“The poems never judge me for healing wrong.”
Titled after the poem that burned up on Tumblr and has inspired wedding vows, paintings, songs, YouTube videos, and even tattoos among its fans, Mouthful of Forevers brings the first substantial collection of this gifted young poet’s work to the public.
Clementine von Radics writes of love, loss, and the uncertainties and beauties of life with a ravishing poetic voice and piercing bravura that speak directly not only to the sensibility of her generation, but to anyone who has ever been young.
I’m not sharing my own poetry composition today, instead I’ll be sharing my thoughts about the latest poetry book I read, Mouthful of Forevers by Clementine von Radics. This book is actually part of my required reading for this month as it was picked by Precious for our literary reading challenged this year. It is not a literary book but since April is National Poetry Month, we made an exception of adding a poetry book in our list.
To be honest, I didn’t even know that this book exist, if not for Precious Mouthful of Forevers is totally out of my radar. For someone who write poetry, I don’t really read published poetry books. Though I have read few contemporary fictions written in verse or those that has poetries in them such as Sarah Tregay’s Love and Leftovers and Fan Art, and Colleen Hoover’s Slammed series, I rarely pick-up poetry books. There are only few poetry titles you will find from my shelves and most of them are gifted to me.
Anyway, Mouthful of Forevers is the first poetry book I am reviewing here on the blog. I’m not sure if I know how to do review for poetry books nor if I am qualified to write one. Even if I do write poetry and appreciate verses and lines I’m not sure how to critique them. They are not fiction where I can point out the plot’s details or issues, character developments, or the writing style, poetry is more sophisticated and personal. It has more layers and depth that can be interpreted in hundreds of ways but still may not equal to the authors own meaning or interpretation.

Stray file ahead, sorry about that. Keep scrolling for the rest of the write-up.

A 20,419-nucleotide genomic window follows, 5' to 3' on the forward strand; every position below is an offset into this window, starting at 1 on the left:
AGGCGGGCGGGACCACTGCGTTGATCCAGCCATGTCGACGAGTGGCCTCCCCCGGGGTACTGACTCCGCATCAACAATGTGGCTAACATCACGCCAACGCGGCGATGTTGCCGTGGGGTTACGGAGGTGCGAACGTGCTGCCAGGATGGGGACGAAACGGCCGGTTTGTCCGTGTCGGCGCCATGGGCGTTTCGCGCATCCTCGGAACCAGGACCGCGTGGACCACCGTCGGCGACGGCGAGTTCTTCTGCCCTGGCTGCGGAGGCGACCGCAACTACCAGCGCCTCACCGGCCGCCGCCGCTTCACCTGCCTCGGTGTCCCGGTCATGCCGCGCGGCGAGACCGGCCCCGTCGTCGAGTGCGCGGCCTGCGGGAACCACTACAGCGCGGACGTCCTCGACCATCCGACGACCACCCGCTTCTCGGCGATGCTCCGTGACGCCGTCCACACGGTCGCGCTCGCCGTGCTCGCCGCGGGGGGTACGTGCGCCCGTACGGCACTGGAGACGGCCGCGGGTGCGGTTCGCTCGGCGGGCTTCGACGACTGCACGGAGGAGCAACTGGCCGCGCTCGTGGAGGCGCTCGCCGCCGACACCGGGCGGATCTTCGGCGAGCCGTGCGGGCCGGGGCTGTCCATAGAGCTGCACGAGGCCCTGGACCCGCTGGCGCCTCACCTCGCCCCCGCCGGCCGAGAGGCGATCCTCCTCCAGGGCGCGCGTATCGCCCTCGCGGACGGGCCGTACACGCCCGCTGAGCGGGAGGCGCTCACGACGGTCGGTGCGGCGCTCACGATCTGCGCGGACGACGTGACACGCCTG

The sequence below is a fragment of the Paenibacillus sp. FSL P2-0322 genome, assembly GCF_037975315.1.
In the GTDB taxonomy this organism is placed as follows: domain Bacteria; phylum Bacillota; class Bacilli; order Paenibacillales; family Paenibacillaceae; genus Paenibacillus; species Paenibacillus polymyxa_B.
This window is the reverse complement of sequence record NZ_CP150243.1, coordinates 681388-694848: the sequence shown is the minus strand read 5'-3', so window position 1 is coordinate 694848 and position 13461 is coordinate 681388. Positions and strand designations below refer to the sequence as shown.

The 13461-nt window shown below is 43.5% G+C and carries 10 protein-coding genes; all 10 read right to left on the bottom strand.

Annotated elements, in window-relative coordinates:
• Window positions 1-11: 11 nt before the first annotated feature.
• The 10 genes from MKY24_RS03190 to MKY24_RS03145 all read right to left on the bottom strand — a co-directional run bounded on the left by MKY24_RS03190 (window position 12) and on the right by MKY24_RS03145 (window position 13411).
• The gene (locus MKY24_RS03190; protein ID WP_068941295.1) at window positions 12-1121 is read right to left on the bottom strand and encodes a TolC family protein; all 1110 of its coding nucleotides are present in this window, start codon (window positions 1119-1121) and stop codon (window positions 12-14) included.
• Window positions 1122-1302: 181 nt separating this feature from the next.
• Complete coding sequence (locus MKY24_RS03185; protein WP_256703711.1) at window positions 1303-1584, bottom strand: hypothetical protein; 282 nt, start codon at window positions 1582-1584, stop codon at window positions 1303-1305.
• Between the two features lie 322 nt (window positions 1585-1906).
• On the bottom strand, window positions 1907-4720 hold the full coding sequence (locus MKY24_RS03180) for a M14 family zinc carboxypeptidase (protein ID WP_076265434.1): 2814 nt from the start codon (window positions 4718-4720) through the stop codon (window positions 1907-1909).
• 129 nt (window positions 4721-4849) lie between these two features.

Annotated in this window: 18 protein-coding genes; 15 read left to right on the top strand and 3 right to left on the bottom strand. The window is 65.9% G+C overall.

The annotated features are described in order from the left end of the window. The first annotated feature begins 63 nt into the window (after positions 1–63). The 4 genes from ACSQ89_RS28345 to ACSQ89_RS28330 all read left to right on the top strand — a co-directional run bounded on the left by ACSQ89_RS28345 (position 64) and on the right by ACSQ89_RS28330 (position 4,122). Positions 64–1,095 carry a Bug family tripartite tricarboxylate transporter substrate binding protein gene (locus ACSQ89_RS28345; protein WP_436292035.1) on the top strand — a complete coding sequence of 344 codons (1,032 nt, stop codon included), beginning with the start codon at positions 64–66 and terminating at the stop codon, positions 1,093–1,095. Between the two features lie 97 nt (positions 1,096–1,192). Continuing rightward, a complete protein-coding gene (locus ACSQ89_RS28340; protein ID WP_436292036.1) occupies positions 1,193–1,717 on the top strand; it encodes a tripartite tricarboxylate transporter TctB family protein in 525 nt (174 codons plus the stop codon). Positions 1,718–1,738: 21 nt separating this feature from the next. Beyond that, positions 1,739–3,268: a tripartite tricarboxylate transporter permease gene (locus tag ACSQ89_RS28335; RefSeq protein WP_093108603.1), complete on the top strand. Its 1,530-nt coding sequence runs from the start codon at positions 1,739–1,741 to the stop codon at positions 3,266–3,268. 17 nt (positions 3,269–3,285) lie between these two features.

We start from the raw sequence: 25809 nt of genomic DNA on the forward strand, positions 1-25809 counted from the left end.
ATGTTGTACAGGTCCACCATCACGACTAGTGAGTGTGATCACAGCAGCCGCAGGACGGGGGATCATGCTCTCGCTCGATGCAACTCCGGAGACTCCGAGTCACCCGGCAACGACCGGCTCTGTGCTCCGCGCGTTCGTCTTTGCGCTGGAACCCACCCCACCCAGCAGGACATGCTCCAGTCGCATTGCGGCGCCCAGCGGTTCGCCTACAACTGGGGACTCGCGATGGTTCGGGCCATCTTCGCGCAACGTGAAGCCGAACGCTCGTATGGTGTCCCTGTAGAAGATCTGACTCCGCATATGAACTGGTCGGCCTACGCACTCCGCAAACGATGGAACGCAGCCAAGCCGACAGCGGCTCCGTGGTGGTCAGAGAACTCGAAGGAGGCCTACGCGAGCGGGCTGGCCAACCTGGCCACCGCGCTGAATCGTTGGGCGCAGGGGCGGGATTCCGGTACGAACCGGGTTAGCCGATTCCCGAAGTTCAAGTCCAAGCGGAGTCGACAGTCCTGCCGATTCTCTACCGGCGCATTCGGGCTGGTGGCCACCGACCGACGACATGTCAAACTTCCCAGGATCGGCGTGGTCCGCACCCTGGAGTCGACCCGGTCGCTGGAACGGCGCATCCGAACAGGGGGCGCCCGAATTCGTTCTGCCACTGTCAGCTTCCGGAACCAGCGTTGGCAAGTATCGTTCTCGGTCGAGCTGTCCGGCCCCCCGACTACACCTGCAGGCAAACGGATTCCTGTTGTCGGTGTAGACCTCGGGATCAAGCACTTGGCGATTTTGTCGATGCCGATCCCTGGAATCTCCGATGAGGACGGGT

So instead of interpreting Mouthful of Forevers or try to explain the poetry inside it, I will just discuss my experience in reading Clementine von Radics poems.
As someone who write poems, I know that poetries are form of expression. That’s what it is for me most of the time. It’s my way of expressing my self and my thoughts. With that, poems for me should at least show the writer’s emotions/feelings and thoughts. Poems doesn’t need to be relate-able but it is best if the verses are affecting the readers. If I can feel the writer’s thoughts, hear his voice, picture a story in my mind, and affect me with his words then I can say that his poetry is a good piece of writing.
In Mouthful of Forevers, I can easily picture Clementine words and thoughts but for some reason I can’t hear her voice. I’m not pertaining to the actual sound of her voice of course, all I’m saying is I cannot picture the author in her writings. I cannot reached unto her no matter how hard I tried. Maybe she’s a teenager or at least young adult based from the entries, but did I feel her words like a soul pouring her feelings and emotions to the pages of this book? Sadly no. Is that too much to ask for poetry book? Probably yes but I still prefer my poetry reads affecting.
I even do a reread hoping that the second time will finally give me idea what Clementine wants to express in this collection. But in the end, I still don’t feel her in her writings. I cannot tap to her thoughts and feelings like I normally experience when I read good poetry. And sadly, I didn’t feel her words like real emotions to experience.